Peter Arpin is an environmental entrepreneur and spokesperson interested in the “business side of green.” In other words, he wants to help the world move towards a more sustainable future in the developing green economy.
That’s why he created ReNewable Now, a show that profiles green-related business initiatives. It features discussions with experts who offer valuable data and opinions as to why companies should adopt environmentally-friendly programs and how they can make steps to implement them.
“We focus on investments and the return on investments that companies, people, organizations and cities make in sustainability,” said Arpin, also a partner of Arpin International Group, a moving company he operates with his brother, Dave. “It can be retrofitting lighting, new technology, going paperless – anything that relates to reducing the use of energy, reducing waste and creating new services that are more sustainable and cleaner.”
With Arpin as the host, the show debuted online in May 2011 and has continued to grow. By August 2011 it made its transition to television, landing a slot on Rhode Island News Channel 5, where it became a regular part of the Sunday morning line-up.
It’s steady success led to broadcast TV, as Arpin recently signed a deal with the new Live Well Network of Providence, where the show airs Sundays at 1:30 p.m. It also airs on ABC 6 every Saturday at 2:30 p.m. Additionally, Arpin is featured during a live hour-long radio show each Wednesday beginning at noon on WARL 1320 AM and regularly blogs online at arpingreen.blogspot.com. All interviews are archived online and can be found by typing renewablenow.tv into the Google search engine.
To spread the word and engage more people, Arpin is doing a 12-city tour in Rhode Island. He’s visiting cities and towns to look at their history, natural resources, what they use, abuse or misuse, and then talk about how they are going to build their economies going forward.
“Our goal is to do a great job of profiling where they are, who the leaders are, the businesses, non-profits – people with passion making a difference,” he said.
As part of the tour, he highlighted Warwick earlier this month during five different segments and spoke with Mayor Scott Avedisian, as well as members of the mayor’s staff, such as
Planning Director Bill DePasquale, who discussed the Transportation Oriented Development that is happening as part of the Warwick Station master planning process, while Dan Geagan of the Planning Department, Sustainability Coordinator Margie Ryan, and Sewer Authority Director Janine Burke discussed various green initiatives in the city.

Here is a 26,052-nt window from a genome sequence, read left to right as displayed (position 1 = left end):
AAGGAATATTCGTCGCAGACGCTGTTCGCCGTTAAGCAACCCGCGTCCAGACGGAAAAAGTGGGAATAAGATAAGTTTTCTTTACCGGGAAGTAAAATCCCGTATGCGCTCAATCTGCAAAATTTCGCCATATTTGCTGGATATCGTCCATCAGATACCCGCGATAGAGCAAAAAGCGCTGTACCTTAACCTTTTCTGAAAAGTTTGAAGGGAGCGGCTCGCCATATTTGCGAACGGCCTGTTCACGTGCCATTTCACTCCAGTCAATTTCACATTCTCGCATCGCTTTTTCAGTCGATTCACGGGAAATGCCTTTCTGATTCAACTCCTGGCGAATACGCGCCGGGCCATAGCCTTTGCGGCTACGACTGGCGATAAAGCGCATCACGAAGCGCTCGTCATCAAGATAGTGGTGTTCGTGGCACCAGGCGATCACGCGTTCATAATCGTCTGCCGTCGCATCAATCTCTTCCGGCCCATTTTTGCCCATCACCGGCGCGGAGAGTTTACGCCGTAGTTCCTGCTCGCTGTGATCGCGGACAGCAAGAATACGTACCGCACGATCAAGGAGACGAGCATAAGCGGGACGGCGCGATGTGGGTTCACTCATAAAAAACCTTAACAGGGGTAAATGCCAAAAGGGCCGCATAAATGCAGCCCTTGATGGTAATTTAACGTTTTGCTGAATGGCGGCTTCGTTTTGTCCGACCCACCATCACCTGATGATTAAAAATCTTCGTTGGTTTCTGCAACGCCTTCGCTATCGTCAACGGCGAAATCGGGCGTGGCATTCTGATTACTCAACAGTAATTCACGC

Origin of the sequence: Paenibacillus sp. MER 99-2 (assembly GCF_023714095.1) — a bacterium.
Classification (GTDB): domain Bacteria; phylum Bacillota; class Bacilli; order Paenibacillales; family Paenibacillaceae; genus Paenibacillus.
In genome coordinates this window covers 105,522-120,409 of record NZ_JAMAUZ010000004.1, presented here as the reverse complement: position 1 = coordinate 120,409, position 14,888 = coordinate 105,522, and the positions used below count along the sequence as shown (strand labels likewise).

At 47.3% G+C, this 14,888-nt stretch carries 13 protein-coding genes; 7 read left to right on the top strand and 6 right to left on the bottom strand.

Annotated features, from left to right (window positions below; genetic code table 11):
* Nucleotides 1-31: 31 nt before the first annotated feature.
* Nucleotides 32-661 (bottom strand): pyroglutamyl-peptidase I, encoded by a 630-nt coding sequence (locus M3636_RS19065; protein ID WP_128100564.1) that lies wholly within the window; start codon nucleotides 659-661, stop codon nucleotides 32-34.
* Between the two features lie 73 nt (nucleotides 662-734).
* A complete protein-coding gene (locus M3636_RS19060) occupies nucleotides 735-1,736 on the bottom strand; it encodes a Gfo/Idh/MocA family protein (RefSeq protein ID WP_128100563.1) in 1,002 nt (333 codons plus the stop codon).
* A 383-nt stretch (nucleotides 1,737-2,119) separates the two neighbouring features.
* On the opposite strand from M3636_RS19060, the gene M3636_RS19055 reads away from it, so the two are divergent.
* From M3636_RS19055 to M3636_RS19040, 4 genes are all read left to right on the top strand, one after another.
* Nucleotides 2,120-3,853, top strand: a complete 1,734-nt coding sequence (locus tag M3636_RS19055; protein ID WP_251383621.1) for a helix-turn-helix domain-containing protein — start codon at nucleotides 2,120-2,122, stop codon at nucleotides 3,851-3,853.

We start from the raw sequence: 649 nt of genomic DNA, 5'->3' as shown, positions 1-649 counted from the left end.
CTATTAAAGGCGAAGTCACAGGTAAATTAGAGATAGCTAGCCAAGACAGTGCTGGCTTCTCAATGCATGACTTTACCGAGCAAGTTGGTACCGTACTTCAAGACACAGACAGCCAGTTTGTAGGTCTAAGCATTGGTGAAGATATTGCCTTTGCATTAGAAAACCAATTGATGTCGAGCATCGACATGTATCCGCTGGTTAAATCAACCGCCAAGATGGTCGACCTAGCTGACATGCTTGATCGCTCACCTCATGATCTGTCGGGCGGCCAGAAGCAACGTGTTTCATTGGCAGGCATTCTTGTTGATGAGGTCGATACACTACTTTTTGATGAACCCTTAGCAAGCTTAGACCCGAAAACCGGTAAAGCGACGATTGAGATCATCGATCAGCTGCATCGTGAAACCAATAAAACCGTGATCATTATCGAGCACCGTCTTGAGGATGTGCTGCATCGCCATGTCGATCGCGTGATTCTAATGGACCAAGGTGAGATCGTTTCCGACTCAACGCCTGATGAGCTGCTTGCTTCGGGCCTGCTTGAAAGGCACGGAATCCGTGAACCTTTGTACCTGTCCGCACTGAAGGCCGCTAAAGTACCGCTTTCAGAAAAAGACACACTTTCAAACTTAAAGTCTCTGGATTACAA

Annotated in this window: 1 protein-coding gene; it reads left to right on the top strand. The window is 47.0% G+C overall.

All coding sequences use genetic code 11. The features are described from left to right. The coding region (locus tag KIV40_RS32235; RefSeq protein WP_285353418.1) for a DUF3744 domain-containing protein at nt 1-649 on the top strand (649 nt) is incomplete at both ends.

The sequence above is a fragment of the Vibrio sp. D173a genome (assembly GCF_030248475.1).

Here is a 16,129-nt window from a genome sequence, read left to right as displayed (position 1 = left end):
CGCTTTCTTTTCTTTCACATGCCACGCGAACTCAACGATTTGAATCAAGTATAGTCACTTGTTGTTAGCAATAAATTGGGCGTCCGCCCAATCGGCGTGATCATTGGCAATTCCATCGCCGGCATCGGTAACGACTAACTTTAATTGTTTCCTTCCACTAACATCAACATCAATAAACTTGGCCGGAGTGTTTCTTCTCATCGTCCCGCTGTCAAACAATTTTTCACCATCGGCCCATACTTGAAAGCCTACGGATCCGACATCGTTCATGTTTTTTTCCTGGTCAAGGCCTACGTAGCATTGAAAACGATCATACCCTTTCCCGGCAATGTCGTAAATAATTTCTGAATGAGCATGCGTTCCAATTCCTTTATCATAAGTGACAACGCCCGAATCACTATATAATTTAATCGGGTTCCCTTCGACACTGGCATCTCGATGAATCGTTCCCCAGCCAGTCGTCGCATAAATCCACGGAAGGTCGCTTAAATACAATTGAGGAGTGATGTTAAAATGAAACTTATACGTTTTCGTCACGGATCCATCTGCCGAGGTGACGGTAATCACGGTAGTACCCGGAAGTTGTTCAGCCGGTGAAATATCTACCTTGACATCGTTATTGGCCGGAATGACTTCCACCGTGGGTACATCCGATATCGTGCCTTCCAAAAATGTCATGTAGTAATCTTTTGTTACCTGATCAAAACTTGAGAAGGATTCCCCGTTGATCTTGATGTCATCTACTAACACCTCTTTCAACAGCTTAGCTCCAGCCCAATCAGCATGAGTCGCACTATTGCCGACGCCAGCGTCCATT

“We agreed to be part of his efforts due to the fact that we wanted to showcase the many positive environmental initiatives that are going on in Warwick,” Avedisian said. “It gives the city the opportunity to highlight work that is being done and showcase our initiatives and efforts.”
Further, he spoke to representatives from other local businesses, including Bishop Hendricken High School, Ocean State Theatre Company, NYLO Hotel and T.F. Green Airport a few weeks ago. There, he interviewed Interim president and CEO of the Rhode Island Airport Corporation Peter Frazier.
“We thought the airport was one of the major resources in Warwick that’s in existence,” Arpin said. “It’s expanding and is trying to do it in a clean manner. It’s a critical part of the state and the city.”
Also, company headquarters for Arpin International Group at 99 James P. Murphy Highway in West Warwick is committed to being green. The company, said Arpin, is the greenest moving company in the world.
“It is an extremely efficient building,” he said. “There are LEDs, lots of insulation, a natural use of sunlight and solar panels. When we started remodeling this building [at least two years ago] we were spending $20,000 a month for utilities. We’ve been able to cut that down to $8,000, and half of that comes from our solar panels.”
So, how does a man who co-owns a moving company become interested in a green initiative? According to Arpin, he’s always had a passion for the environment as well as for positive change.
“We’ve always tried to adapt to what’s around us,” he said. “We know we can’t be the same moving company that we were 112 years ago, so we’re always looking to get better. There’s a huge financial gain in doing these things. We do it because it helps us be more efficient, make more money, deliver better customer service and encourages employees to work more efficiently.”
The effort, Arpin said, must be collective. He believes everyone can make a difference for the better.
“It’s about everybody helping and doing their part,” said Arpin. “This state has the ability to be a leader in sustainability.”
To learn more visit www.renewablenow.tv and aroingreen.blogspot.